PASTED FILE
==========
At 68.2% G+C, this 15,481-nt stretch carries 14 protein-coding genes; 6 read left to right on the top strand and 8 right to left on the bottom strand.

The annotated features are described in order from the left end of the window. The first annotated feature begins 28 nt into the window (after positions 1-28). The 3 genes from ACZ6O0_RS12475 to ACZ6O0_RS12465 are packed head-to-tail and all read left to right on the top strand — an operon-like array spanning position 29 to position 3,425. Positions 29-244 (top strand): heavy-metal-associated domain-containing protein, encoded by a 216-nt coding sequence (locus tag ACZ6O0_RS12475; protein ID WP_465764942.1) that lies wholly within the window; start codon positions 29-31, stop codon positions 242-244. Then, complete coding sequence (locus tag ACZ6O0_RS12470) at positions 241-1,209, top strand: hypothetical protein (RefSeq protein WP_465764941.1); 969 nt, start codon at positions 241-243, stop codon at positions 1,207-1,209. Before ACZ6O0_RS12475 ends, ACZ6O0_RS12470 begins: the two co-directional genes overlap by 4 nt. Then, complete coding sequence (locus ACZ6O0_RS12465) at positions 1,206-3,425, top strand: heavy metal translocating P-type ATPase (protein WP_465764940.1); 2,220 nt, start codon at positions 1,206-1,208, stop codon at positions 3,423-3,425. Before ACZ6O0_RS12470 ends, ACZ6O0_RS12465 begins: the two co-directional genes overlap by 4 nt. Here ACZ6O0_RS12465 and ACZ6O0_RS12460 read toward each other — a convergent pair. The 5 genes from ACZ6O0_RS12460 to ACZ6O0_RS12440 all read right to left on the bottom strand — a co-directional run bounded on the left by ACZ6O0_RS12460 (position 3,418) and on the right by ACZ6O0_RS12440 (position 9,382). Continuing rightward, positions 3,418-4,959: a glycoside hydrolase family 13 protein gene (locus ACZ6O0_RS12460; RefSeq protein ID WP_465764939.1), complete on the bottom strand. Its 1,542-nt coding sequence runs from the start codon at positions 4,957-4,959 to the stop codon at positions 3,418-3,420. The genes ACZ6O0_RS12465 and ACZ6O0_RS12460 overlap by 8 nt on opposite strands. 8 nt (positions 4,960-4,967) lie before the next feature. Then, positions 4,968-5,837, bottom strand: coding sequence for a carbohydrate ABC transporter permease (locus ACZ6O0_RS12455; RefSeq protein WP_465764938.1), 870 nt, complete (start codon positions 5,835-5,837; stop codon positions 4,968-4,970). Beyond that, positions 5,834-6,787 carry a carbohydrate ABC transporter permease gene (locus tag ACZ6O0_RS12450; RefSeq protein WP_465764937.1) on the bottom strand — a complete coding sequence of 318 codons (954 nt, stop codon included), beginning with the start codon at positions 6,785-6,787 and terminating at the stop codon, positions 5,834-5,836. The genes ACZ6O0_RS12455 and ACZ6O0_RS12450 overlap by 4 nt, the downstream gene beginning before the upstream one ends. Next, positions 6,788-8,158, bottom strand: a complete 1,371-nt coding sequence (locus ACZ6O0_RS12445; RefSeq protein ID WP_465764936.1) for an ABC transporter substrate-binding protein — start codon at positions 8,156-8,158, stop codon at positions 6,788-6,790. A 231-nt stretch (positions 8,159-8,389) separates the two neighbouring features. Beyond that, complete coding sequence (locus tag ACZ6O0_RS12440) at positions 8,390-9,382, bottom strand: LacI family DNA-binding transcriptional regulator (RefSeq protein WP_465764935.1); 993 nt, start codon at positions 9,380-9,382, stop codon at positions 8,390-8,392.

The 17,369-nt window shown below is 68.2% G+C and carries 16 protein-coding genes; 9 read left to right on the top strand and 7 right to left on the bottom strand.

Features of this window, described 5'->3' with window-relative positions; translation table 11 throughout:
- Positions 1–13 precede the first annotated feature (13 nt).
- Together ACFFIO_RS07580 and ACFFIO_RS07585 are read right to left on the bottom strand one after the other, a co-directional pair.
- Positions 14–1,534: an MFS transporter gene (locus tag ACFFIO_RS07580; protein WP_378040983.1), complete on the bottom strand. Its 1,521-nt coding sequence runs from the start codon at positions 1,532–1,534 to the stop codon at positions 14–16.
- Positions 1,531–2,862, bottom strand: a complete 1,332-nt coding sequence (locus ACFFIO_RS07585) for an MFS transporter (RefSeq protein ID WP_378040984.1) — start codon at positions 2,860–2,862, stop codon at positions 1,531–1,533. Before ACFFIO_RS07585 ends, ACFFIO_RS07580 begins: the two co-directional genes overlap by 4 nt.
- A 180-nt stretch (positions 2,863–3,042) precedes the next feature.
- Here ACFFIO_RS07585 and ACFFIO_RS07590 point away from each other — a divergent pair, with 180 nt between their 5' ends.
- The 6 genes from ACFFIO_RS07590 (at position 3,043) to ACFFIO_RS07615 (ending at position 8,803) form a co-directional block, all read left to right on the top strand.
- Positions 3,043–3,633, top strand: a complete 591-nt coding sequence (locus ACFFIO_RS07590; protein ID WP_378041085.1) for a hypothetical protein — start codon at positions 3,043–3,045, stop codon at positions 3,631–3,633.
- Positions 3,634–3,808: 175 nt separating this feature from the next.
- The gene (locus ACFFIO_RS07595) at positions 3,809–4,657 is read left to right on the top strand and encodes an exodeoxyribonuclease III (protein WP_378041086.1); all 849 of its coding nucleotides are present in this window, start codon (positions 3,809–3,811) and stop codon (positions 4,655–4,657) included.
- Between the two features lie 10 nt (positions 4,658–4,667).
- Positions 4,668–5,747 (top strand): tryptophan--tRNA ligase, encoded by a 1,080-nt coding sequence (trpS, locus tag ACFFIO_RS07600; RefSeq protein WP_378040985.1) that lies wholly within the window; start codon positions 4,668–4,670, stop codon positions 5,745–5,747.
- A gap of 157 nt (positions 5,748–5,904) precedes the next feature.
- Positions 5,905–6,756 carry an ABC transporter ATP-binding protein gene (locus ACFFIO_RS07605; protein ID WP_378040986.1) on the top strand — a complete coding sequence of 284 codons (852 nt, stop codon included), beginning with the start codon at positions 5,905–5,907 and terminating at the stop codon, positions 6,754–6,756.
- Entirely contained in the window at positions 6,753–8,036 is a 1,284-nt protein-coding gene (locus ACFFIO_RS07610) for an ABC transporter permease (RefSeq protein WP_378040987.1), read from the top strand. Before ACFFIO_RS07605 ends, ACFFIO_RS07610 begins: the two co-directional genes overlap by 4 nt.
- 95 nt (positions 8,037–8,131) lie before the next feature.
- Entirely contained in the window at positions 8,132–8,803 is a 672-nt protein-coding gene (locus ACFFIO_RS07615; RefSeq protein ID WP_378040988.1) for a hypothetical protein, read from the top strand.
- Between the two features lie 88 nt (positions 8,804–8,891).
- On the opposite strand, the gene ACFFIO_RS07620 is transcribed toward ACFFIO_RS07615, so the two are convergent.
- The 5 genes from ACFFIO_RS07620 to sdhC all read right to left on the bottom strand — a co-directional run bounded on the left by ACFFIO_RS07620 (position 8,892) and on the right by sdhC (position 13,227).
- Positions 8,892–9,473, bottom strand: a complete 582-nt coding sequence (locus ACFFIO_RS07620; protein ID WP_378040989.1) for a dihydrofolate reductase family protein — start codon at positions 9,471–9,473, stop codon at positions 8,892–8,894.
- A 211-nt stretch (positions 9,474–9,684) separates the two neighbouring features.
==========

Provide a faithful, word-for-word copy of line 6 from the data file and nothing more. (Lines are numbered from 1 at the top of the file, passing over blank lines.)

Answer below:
- Together ACFFIO_RS07580 and ACFFIO_RS07585 are read right to left on the bottom strand one after the other, a co-directional pair.